[Islamabad, 8 May 2023] – Bytes for All, Pakistan (B4A), a prominent digital rights organization, is pleased to announce the launch of its flagship annual report, “Pakistan’s Internet Landscape report 2022.” The comprehensive report delves into the complex relationship between human rights and information and communication technologies (ICTs) in Pakistan.

The Internet Landscape report serves as a valuable reference document that captures and examines the dynamic digital environment and its impact on various aspects of Pakistani society, including human rights, democracy, the economy, and national security. It aims to offer critical information for all segments of society, and foster meaningful discussions on the challenges and opportunities presented by the digital landscape.

This year’s report also contains analysis and opinion by key stakeholders and experts in various fields that intersect with ICTs, including Federal Minister for Information Technology & Telecommunication Syed Amin-Ul-Haq; Senior Program Manager, Bytes for All Pakistan, Haroon Baloch; Former Head of Society for the Protection of the Rights of the Child, Arshad Mahmood; External Contributor  at Centre for Strategic and Contemporary Research, Zaki Khalid; Senior Journalist, Zarrar Khuhro; Founder, Media Matters for Democracy, Asad Baig; Co-founder & CEO, Paysys Labs, Karim Jindani; Co-founder of Data Darbar, Mutaher Khan.

KEY INSIGHTS

In terms of internet access and overall governance, Pakistan made some gains, but in the context of the world, the country remains among the worst performers, even within just Asia.

Despite further internet penetration, around 15% of the population remains without any access, and the rest suffer through slow speeds and a lack of consistency in services, negatively impacting meaningful access. Add to this a lack of inclusivity and digital literacy, one of the biggest global gender gaps in access and a struggle to stay online due to loadshedding and blackouts brought on by an energy crisis and catastrophic floods, and a dismal picture emerges.

Through an in-depth analysis of emerging trends, the report reveals several significant findings that shape the lives of Pakistani citizens. Key highlights from the report include:

  • Despite an increase in internet penetration, approximately 15% of the population still lacks access to the internet and mobile or telecom services.
  • Cybercrimes in Pakistan saw a steady rise, with over 100,000 complaints registered by December 2022, marking the highest number in the last five years. Women continue to face widespread harassment and blackmail online.
  • Cases of blasphemy accusations originating from or connected to the digital space remained prevalent, with no meaningful action taken to address the issue. The online environment remains perilous, with the threat of blasphemy allegations, online campaigning, mob organizing, and subsequent violence, including lynching.
  • Disinformation proliferated online, reaching new levels of sophistication and influence. The report highlights disinformation operations originating in India targeting Pakistan. The existing environment created by the state and local actors provided fertile ground for such attempts to succeed.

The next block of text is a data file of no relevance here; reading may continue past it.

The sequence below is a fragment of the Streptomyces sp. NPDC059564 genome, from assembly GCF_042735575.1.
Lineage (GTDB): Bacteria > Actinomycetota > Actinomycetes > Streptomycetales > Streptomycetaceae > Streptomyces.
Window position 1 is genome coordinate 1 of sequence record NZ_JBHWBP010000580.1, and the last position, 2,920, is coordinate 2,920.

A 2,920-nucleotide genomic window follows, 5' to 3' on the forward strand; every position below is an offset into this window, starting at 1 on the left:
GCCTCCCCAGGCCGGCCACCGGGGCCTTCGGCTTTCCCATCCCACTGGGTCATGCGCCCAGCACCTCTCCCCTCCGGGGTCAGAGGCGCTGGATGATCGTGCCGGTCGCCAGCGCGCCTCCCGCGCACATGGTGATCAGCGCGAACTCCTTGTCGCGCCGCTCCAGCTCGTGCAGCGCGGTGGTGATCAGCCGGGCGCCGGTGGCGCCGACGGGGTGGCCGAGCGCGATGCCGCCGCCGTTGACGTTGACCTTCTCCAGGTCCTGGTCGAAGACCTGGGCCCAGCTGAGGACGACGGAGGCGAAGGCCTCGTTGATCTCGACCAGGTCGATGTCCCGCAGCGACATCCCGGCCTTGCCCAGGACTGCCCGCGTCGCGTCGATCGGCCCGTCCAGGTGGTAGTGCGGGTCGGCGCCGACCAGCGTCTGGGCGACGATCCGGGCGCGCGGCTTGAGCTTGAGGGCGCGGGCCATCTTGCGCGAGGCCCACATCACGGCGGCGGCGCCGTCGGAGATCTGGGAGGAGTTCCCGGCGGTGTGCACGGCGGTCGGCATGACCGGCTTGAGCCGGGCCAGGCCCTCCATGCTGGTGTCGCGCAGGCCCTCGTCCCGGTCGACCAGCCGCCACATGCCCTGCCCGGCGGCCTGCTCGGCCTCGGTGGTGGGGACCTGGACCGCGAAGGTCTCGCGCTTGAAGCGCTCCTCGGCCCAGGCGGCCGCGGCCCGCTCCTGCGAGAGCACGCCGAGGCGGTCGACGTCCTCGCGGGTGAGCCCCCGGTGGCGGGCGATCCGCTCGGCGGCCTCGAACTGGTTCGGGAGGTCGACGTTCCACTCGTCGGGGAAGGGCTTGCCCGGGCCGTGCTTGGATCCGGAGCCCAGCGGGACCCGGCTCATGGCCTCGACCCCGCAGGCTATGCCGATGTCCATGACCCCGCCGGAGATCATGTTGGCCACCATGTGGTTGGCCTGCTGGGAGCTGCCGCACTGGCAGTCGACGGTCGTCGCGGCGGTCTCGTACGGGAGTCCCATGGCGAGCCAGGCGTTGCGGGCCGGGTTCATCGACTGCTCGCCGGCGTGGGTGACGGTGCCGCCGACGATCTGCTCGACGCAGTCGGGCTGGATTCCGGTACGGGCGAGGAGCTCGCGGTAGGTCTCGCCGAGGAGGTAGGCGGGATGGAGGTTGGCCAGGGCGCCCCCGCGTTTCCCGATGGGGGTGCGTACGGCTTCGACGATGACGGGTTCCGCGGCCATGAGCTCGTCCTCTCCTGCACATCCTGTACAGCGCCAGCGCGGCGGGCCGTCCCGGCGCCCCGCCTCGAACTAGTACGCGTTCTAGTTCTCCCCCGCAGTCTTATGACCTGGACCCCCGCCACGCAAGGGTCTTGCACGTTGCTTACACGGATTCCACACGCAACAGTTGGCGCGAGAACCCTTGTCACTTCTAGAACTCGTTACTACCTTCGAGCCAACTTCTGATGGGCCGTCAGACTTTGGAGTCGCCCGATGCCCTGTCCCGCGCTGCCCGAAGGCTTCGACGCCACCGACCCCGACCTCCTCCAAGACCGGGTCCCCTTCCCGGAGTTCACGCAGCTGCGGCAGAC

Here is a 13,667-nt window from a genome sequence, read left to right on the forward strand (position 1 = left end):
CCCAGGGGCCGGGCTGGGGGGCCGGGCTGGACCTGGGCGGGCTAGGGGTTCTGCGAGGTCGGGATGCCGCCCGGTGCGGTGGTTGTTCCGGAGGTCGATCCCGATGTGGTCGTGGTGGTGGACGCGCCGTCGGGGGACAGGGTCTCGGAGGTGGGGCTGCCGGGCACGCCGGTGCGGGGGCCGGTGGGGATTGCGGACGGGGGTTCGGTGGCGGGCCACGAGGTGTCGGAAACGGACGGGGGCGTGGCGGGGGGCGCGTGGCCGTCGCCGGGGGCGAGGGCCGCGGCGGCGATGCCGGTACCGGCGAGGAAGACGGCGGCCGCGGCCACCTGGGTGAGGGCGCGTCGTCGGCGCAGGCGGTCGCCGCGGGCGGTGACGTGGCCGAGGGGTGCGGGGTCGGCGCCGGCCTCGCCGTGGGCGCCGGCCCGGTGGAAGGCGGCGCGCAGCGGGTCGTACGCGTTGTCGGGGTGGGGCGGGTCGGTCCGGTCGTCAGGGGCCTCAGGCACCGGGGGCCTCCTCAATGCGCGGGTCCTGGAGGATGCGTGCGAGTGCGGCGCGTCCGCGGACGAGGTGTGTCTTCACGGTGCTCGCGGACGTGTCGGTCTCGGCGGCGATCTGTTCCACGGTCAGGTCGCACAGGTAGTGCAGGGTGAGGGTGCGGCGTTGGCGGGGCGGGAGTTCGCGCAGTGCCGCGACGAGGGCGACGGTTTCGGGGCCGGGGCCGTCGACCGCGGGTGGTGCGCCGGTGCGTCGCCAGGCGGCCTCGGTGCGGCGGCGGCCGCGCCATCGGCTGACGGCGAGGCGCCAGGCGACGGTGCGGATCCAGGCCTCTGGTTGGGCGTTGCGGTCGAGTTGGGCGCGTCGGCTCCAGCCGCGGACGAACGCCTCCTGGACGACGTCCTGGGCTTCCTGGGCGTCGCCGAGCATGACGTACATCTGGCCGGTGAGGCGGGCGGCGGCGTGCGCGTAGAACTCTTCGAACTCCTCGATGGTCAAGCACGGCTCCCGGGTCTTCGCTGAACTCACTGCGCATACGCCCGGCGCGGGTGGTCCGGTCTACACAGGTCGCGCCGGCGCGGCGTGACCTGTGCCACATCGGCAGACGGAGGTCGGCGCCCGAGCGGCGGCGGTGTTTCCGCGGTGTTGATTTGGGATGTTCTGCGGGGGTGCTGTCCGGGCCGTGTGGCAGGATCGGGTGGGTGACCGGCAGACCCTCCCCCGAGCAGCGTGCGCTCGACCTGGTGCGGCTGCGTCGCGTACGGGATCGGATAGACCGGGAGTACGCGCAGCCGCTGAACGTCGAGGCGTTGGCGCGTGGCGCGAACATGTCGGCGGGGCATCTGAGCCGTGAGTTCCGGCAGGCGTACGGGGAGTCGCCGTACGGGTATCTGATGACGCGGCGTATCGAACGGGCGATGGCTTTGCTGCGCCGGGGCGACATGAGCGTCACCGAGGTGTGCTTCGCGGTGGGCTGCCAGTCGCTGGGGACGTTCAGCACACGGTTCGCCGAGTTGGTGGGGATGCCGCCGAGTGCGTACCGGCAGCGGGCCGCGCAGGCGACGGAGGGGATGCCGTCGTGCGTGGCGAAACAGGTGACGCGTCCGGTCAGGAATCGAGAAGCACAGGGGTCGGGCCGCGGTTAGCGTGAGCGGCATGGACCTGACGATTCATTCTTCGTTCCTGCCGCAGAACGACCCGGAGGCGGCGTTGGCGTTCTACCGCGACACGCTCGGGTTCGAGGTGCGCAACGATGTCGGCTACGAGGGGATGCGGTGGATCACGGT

• The local e-commerce and fintech sectors experienced negative trends due to global economic downturn and Pakistan’s own crises. Funding and deal counts for startups significantly declined in the second half of 2022.
  • The floods in Pakistan severely damaged the telecom and internet infrastructure, leaving thousands of flood affectees and relief workers without means of communication during the emergency and for some time after.
  • The report discusses the state’s efforts to control the online space, including filing cases against journalists, activists, and political opponents for expressing unfavorable views on social media. Attempts were also made to pass stricter defamation laws to suppress dissent.
  • Internet banking transactions witnessed a steep rise of 51.7% in fiscal year 2022, reflecting the growing adoption of digital financial services in Pakistan. Internet banking users increased by almost 60% to 3.1 million.
  • The State Bank launched a licensing and regulatory framework for digital banks, signaling progress towards a digital banking and financial system. Five licenses were issued in the first phase.
  • Despite a decline in funding, Pakistan’s startups managed to secure $348 million in funding in 2022. However, the last quarter of the year experienced a sharp plunge in funding, making it the worst quarter on record.

The Internet Landscape report serves as a critical tool for policymakers, civil society organizations, academics, and all stakeholders interested in the development and progress of Pakistan’s digital ecosystem. It covers a wide range of topics, including internet access, governance, blasphemy, cybercrime, data protection, media censorship, disinformation, fintech, and e-commerce. The report and its executive summary can be accessed here.